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Recipe Name: About Pork Chops Submitted by: Administrator
Source: Source Description:
Ethnicity: Last Modified: 2/22/2014
Base: Comments:
Course:  
Difficulty:
Preparation Time:
Number of Servings: 1

Ingredients: Directions:
1995

SS> But I don't even bother buying pork chops any more, I don't want
SS> to put leather on the table. :( Don't know if you caught my post
to Marlon or not, Sylvia, but the problem is not with you, it's with
the pork. Now that pork producers are looking for a leaner, lighter
product, pork requires much less cooking than is recommended in most
cookbooks. Most cookbook authors recommend cooking pork to an
internal temperature of 160-175 to eliminate any possible danger of
trichinosis (a problem that's been eliminated in commercially produced
pork anyway). These temperatures are WAY too high for the leaner
version, which tends to resemble shoe leather if treated this way. Try
cooking your chops to an internal temperature of 140 or so instead
(still well done, but not overcooked), and you'll have MUCH better
results. My favorite thing to do with pork chops is to stuff 'em.
Allow one double-thick pork chop or two thinner chops for each person
you're feeding. Make a stuffing with cornbread (or one of the
cornbread stuffing mixes), chopped onion, chopped celery, a small can
of whole kernal corn, a bit of chicken broth. Simmer the onion and
celery in the broth until tender, and add the remaining ingredients.
Season to taste with salt, black pepper, a generous amount of either
sage or thyme. If using double-thick chops, cut a deep pocket in the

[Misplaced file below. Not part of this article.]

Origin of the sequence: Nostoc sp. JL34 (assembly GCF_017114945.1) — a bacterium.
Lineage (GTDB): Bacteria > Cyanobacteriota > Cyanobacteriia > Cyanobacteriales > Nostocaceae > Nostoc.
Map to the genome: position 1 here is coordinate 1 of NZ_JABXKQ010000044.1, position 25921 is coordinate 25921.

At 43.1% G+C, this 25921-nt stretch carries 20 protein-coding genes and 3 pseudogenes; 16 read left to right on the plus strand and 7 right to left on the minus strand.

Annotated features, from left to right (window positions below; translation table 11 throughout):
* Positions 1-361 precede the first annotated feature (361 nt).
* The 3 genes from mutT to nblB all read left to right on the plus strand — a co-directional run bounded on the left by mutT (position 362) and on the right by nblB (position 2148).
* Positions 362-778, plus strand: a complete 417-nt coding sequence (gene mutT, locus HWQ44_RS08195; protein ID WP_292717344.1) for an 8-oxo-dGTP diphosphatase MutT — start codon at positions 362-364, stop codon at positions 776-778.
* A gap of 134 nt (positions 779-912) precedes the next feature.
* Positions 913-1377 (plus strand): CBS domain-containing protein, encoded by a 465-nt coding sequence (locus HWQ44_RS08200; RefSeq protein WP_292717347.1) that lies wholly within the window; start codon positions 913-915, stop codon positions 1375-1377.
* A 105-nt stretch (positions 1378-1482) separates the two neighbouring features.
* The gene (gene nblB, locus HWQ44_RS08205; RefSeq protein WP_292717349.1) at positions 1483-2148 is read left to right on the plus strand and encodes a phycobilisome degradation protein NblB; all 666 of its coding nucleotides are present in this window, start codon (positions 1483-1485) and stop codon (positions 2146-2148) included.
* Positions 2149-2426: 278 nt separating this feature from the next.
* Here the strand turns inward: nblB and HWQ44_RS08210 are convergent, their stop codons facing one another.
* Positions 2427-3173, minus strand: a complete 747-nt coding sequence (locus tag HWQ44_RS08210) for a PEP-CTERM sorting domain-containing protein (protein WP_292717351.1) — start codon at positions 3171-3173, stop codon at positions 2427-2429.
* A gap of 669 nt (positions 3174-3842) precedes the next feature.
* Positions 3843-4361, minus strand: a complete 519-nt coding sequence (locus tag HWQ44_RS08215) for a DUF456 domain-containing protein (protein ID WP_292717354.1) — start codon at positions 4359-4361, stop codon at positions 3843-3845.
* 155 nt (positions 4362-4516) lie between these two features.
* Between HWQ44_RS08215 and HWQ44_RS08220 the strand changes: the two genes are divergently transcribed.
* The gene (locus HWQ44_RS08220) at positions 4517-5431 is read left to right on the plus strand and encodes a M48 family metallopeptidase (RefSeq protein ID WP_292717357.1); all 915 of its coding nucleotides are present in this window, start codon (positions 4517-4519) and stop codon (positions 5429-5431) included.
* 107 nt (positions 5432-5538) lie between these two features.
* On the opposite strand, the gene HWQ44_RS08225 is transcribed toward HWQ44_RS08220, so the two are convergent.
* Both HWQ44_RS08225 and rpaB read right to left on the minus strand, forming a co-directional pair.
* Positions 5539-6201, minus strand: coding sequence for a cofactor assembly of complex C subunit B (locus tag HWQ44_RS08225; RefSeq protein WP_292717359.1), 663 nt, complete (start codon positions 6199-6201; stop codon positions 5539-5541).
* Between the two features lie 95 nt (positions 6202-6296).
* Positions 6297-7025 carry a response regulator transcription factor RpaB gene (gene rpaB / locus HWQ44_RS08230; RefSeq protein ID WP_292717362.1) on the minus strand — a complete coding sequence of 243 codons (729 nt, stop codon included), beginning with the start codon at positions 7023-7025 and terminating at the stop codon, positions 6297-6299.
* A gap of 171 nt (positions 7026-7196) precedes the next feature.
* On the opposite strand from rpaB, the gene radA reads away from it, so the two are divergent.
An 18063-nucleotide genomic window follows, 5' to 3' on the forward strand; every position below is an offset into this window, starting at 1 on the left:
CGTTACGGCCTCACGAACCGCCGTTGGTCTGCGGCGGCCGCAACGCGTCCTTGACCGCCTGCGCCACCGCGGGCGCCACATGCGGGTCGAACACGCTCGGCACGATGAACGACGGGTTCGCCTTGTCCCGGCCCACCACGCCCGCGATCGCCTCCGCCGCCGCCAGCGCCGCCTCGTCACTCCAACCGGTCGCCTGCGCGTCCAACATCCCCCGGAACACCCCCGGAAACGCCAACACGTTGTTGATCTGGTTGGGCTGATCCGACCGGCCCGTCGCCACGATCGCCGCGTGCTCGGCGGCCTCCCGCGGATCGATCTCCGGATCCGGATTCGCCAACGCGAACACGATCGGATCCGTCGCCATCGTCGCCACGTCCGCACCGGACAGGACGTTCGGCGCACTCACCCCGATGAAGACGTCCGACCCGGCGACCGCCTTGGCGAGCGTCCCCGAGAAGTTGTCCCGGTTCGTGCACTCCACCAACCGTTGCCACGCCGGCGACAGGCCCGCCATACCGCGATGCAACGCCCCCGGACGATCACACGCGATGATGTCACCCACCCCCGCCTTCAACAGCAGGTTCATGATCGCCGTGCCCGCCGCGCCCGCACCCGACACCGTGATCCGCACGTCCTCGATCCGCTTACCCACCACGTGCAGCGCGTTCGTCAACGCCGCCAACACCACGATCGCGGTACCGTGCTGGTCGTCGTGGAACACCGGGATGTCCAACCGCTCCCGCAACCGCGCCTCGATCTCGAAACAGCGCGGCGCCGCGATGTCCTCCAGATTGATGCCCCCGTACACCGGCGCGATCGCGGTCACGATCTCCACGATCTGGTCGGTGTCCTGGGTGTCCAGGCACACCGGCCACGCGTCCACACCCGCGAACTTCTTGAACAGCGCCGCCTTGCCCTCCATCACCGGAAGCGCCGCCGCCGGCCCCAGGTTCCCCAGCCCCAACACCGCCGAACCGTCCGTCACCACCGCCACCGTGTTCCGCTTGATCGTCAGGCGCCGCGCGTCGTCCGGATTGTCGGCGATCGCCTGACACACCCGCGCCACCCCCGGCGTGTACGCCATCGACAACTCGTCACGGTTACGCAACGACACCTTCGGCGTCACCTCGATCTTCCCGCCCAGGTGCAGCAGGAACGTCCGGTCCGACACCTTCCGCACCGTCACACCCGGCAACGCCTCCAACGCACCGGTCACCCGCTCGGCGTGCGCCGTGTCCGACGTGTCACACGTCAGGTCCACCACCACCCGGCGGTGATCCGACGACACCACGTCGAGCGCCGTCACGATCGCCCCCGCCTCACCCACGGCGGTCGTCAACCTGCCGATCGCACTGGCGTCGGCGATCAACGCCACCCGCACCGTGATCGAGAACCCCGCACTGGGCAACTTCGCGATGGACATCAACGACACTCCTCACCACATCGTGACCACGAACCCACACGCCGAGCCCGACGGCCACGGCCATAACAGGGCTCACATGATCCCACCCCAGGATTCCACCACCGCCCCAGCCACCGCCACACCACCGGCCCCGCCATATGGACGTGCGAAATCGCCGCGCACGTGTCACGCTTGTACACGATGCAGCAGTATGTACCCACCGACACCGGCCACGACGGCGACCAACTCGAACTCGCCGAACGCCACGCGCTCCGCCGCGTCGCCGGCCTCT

chop, and insert the stuffing. If using thinner chops, don't stuff
yet. Either way, melt a small amount of shortening in a frying pan,
and quickly brown the chops (brown thinner chops on one side only).
Place the chops in an oven-proof baking dish. (If using thin chops,
place one chop, browned side down in the dish, top with a scoop of
stuffing, and top with another chop, browned side up). Place just
enough liquid in the pan to cover the pan bottom, cover the pan, and
bake in a 350 degree oven until the chops reach an internal
temperature of 140 (35-60 minutes, depending on the thickness of the
meat). Any leftover stuffing can be baked separately. I usually make
a pan gravy with the drippings from browning the chops, plus some
flour and chicken broth (pork stock would be better, but I never seem
to have any :-). If you don't want gravy, just deglaze the baking
dish with more chicken stock, and spoon this liquid over the chops.
Sorry not to offer an official recipe here, but this is one of those
home-style dishes that I just throw together. Have never measured
anything for it, and I suspect it's never QUITE the same any time I
make it. Good stuff, though. At least it's one of Mooseface's
favorites :-) Kathy in Bryan, TX From: Kathy Pitts Posted to FIDO
Cooking echo by Kathy Pitts from Dec 1, 1994 - Jul 31, File
ftp://ftp.idiscover.co.uk/pub/food/mealmaster/recipes/kpitts.zip


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